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Coronavirus is canceling my livelihood: Wedding organizers try to stay positive

Industry blindsided by economic shutdown
Wedding season is here! But how much should you spend to attend?
Posted at 9:51 PM, Mar 16, 2020
and last updated 2020-03-17 01:01:02-04

DENVER -- In a matter of days, the novel coronavirus has upended life as we once knew it, and those who work in the events and weddings space are also feeling the pinch.

“Plans are changing by the minute,” said Courtney Hayes-Jurcheck, owner of The Day Of Weddings.

In the world of wedding planning, there are always ups and downs, but nothing like the past six days for Hayes-Jurcheck.

"It's been a little bit of a ghost town the last week,” she said. “In terms of phone calls, e-mail inquiries - we usually get about two-to-three a day."

She and her partner haven't had a single call since last Tuesday, yet Hayes-Jurcheck is still keeping an optimistic outlook.

“I founded my company on positivity and being a positive ring leader," she said. "The thing that I love is that because we are all in this together, it feels like the community is working together to say - of course, no matter what we need, we're going to work together on this."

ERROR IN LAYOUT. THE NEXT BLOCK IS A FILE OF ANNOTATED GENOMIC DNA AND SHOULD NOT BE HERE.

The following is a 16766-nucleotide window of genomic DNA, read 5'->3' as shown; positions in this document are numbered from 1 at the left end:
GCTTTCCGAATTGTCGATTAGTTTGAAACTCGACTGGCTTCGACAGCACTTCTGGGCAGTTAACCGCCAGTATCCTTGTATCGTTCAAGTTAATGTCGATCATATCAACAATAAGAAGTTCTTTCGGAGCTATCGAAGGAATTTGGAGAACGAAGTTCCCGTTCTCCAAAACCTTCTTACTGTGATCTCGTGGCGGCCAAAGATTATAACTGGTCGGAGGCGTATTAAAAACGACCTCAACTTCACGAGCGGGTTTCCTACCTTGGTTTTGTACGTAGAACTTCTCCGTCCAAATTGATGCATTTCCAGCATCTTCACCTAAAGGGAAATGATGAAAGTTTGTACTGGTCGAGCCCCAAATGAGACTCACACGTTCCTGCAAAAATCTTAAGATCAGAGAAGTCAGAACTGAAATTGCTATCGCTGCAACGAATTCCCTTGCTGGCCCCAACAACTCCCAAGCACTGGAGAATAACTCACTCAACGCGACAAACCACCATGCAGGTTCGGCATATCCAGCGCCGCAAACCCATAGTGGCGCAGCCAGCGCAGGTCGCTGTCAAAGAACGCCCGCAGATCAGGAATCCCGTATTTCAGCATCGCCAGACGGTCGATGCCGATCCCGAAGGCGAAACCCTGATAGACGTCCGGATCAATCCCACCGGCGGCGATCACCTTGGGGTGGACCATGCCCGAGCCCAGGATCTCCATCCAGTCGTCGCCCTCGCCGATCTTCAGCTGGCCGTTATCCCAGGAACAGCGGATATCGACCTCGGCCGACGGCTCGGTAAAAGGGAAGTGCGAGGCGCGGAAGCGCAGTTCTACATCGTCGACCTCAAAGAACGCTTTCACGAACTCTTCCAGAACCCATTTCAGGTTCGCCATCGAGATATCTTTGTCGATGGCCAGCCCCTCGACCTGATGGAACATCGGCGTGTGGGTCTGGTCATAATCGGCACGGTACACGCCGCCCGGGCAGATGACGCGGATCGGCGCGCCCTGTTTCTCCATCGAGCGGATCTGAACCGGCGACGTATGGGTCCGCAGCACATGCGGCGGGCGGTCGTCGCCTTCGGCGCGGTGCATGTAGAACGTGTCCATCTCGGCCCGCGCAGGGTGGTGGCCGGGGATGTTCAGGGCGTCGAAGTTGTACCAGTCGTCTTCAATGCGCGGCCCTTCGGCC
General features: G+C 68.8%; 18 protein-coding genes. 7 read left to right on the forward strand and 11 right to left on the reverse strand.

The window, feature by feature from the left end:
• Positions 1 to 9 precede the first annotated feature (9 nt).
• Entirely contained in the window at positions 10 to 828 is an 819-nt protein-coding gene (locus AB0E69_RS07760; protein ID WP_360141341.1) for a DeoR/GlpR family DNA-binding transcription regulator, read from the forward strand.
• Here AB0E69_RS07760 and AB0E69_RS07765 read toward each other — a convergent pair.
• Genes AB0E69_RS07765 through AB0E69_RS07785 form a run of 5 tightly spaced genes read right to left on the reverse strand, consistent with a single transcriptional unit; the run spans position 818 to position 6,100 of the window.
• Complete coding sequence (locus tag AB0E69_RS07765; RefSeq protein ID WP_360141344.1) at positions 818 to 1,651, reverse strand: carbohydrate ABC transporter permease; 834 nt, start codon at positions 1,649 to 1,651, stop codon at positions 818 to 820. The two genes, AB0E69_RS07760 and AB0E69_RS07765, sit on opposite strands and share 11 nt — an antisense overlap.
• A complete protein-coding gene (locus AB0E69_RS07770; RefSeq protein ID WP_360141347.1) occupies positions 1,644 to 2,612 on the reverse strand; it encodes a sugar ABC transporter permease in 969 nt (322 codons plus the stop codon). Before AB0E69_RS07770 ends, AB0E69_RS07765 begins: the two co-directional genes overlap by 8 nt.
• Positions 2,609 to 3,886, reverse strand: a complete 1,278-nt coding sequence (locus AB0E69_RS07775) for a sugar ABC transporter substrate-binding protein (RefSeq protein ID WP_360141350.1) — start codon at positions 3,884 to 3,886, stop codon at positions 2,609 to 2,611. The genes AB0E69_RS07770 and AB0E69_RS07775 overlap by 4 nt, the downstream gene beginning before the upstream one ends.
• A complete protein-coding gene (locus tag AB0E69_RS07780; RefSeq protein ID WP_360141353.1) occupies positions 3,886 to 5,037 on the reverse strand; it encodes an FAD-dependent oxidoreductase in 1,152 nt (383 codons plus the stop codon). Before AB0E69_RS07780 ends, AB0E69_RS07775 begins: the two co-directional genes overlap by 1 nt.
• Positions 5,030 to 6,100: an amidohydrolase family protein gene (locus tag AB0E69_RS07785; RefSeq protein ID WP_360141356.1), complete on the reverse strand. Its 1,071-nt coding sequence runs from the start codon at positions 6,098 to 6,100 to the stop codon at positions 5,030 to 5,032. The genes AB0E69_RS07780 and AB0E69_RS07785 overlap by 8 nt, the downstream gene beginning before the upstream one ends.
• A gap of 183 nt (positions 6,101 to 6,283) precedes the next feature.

With the CDC's latest guidelines discouraging all events of more than 50 people, and the Trump administration advising people to gather in groups of 10 or less, the weddings and events industry is under tremendous stress right now.

"There's just a lot of nervousness,” said Christopher James, owner of Insight Media Productions. James has a half-dozen weddings in April.

"It is a little concerning,” James said. “People are probably being a little bit more cautious with their spending."

But James is also optimistic.

“For my business, most of my weddings - I'm not too sure I'm worried about right now because most are in June, July, August and September."

His side gig is driving for Lyft.

"I am doubling down in as much work as possible," James said.

And he, like Hayes-Jurcheck, is trying to stay positive.

"My personal take is, I know what I signed up for,” James said. “So, the type of work that I do - it has these pitfalls. The aspect of you are your own boss, and all that stuff, but that comes with a heavy price."

For Hayes-Jurcheck, this bizarre new reality comes with a great deal of responsibility to be kind and good to one another.

“I'm hoping once we get through this we're going to realize the value of in person connections and events," Hayes-Jurcheck said. “I really believe that the only way to heal our world is to continue to celebrate love. Marvel in the amazingness that we've found one person we want to spend the rest of our lives with."